Let’s say you have designed a study and now you want to know the probability that your study will detect an effect, assuming there is a genuine effect there to be detected. This probability can be calculated by doing a **statistical power calculation** with power set as the dependent variable. The only tricky part will be in estimating the size of the effect in advance. If your estimate is too high, you will think you have more power than you do.

For example, if you have a sample of *N* = 50 and you expect the effect size will be equivalent to *r* = .25, then you will have a 42% probability of getting a statistically significant result given conventional levels of alpha (*α*_{2} = .05). In other words, your results are not likely to pan out. (You might want to think about ways of boosting the power of your study before proceeding.)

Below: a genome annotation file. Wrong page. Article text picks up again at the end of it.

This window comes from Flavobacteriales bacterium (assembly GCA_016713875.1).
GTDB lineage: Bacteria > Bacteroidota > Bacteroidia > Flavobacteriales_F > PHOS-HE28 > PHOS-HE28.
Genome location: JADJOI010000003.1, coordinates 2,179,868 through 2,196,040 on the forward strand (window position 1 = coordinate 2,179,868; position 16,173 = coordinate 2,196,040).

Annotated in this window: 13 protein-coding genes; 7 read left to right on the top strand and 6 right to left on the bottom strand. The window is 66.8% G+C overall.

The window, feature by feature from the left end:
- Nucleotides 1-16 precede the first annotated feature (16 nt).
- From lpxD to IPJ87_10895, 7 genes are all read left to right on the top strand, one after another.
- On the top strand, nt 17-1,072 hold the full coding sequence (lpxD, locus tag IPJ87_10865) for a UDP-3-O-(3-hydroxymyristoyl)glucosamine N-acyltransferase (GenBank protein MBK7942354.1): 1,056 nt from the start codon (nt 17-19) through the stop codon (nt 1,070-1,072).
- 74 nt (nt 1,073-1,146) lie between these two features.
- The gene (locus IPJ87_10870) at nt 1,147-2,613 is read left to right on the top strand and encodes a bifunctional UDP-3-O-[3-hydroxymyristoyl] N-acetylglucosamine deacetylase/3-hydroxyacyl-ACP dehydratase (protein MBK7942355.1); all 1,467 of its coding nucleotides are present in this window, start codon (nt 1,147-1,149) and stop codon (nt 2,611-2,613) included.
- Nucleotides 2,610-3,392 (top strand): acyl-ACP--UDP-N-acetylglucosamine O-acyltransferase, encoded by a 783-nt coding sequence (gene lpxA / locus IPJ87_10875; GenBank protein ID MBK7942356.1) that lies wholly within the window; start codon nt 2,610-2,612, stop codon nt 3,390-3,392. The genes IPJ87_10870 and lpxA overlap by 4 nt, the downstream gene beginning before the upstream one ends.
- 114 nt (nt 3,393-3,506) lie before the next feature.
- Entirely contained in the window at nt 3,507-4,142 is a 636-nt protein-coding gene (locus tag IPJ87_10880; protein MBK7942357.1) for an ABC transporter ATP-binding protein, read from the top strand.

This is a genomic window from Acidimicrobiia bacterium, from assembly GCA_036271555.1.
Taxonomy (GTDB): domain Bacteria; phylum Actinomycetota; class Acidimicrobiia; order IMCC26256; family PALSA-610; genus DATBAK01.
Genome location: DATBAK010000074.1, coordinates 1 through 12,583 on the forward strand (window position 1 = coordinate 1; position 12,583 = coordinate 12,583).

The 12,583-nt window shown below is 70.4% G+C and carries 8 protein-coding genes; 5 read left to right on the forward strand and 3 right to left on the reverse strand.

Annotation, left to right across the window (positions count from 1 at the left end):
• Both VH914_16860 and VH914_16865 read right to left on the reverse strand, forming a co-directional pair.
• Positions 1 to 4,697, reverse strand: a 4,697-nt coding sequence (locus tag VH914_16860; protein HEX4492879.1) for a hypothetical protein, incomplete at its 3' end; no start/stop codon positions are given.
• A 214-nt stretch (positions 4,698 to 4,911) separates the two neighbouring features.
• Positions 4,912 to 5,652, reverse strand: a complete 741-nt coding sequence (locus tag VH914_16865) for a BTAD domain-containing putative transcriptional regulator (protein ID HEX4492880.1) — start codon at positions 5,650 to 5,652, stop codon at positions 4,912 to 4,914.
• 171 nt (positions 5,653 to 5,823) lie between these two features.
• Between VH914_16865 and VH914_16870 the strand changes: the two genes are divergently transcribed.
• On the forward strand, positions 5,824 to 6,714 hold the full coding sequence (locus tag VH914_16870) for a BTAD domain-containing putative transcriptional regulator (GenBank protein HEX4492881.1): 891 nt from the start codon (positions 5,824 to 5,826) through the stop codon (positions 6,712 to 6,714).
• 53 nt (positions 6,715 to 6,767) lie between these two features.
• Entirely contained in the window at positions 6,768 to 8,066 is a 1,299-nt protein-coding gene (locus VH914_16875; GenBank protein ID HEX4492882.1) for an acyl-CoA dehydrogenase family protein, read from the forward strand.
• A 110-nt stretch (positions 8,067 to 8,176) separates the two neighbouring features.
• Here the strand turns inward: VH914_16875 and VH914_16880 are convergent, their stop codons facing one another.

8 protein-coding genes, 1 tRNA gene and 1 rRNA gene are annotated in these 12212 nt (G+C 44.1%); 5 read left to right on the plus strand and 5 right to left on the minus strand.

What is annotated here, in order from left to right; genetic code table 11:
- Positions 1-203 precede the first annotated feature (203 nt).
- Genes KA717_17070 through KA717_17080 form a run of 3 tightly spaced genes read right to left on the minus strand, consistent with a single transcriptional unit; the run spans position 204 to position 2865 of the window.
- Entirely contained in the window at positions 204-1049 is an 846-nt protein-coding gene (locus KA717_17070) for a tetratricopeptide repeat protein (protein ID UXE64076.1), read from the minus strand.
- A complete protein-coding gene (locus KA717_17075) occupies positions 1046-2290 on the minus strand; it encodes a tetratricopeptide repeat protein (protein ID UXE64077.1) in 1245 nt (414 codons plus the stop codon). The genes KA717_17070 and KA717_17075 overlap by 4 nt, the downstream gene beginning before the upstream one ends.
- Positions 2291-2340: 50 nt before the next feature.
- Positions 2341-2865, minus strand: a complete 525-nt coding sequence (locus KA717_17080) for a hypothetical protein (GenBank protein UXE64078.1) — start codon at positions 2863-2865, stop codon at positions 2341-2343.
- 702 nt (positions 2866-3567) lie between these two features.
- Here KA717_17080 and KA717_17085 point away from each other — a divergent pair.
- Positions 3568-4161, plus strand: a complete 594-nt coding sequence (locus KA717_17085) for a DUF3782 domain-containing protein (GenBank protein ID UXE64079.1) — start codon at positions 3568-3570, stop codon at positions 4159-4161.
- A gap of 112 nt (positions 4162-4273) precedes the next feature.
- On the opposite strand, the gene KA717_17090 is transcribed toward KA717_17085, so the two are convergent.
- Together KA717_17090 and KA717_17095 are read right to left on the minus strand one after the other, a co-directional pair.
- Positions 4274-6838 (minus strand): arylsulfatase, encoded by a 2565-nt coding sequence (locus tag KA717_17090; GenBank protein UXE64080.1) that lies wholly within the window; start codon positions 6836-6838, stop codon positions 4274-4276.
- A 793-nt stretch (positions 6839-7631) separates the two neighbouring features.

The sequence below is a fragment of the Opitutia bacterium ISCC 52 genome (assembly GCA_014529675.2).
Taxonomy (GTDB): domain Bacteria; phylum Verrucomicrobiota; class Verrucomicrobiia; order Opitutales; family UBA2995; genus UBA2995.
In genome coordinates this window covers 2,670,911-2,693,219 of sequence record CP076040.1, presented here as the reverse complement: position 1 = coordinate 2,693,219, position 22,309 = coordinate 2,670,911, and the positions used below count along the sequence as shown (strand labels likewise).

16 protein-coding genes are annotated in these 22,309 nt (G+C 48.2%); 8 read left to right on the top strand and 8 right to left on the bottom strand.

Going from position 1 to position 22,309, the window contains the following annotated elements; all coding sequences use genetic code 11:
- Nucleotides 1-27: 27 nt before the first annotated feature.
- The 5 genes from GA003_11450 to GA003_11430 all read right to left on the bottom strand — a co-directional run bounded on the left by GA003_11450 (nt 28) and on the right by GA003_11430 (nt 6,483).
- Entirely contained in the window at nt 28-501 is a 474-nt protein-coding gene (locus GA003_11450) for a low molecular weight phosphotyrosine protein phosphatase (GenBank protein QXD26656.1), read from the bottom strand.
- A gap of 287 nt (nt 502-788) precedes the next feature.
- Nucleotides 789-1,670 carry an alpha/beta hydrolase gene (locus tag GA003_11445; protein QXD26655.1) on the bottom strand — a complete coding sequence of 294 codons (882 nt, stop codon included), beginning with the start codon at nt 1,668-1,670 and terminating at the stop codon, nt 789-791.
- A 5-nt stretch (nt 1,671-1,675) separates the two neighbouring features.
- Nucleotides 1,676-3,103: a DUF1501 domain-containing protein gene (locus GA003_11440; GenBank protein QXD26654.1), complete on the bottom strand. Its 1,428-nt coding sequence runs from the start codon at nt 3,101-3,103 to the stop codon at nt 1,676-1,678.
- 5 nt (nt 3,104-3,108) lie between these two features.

Let’s say you want to determine the minimum effect size that your study will be able to detect given certain levels of alpha and power. Again, you just run a basic power calculation, perhaps using a power calculator, with the effect size set as the dependent variable.

For example, if you set alpha and power at conventional levels of .05 and .80 respectively, and you have a sample of *N* = 50, then the minimum detectable effect size will be equivalent to *r* = .38.

More here.

HenkSeptember 21, 2011 / 11:42 pmDear sir,

I just calculated your example in the second paragraph using G*Power (http://www.psycho.uni-duesseldorf.de/aap/projects/gpower/) and it tells me that the power of that particular test is 0.56. Im fairly certain I plugged in the correct numbers. So is G*Power wrong or are you?

By the way, this website is of tremendous help to me. I already ordered your book!

Kind regards,

Henk.

Paul EllisSeptember 22, 2011 / 4:15 pmTry crunching the numbers for a two-tailed test. You get a result like yours when you run a one-tailed test.

I’m glad you like the website!